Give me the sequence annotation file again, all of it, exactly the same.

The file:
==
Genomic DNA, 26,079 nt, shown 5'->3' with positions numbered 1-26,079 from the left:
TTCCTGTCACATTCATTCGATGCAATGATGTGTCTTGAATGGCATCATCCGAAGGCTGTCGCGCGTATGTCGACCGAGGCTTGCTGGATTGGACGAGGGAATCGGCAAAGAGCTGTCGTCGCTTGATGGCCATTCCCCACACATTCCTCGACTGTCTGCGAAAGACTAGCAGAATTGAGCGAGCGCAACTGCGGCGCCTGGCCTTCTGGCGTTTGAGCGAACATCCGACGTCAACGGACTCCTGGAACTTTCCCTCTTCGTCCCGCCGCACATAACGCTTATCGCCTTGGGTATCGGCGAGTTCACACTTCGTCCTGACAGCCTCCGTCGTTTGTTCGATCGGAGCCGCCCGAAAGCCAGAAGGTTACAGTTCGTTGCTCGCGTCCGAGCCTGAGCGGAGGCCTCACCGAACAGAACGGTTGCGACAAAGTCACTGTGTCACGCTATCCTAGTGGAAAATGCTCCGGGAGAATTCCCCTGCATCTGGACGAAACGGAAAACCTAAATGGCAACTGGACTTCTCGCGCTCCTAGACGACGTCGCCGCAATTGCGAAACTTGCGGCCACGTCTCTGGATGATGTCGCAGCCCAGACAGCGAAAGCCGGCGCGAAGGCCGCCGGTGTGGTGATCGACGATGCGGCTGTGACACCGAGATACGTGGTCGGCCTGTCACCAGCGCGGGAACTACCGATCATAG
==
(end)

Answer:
Genomic DNA, 26,079 nt, shown 5'->3' with positions numbered 1-26,079 from the left:
TTCCTGTCACATTCATTCGATGCAATGATGTGTCTTGAATGGCATCATCCGAAGGCTGTCGCGCGTATGTCGACCGAGGCTTGCTGGATTGGACGAGGGAATCGGCAAAGAGCTGTCGTCGCTTGATGGCCATTCCCCACACATTCCTCGACTGTCTGCGAAAGACTAGCAGAATTGAGCGAGCGCAACTGCGGCGCCTGGCCTTCTGGCGTTTGAGCGAACATCCGACGTCAACGGACTCCTGGAACTTTCCCTCTTCGTCCCGCCGCACATAACGCTTATCGCCTTGGGTATCGGCGAGTTCACACTTCGTCCTGACAGCCTCCGTCGTTTGTTCGATCGGAGCCGCCCGAAAGCCAGAAGGTTACAGTTCGTTGCTCGCGTCCGAGCCTGAGCGGAGGCCTCACCGAACAGAACGGTTGCGACAAAGTCACTGTGTCACGCTATCCTAGTGGAAAATGCTCCGGGAGAATTCCCCTGCATCTGGACGAAACGGAAAACCTAAATGGCAACTGGACTTCTCGCGCTCCTAGACGACGTCGCCGCAATTGCGAAACTTGCGGCCACGTCTCTGGATGATGTCGCAGCCCAGACAGCGAAAGCCGGCGCGAAGGCCGCCGGTGTGGTGATCGACGATGCGGCTGTGACACCGAGATACGTGGTCGGCCTGTCACCAGCGCGGGAACTACCGATCATAG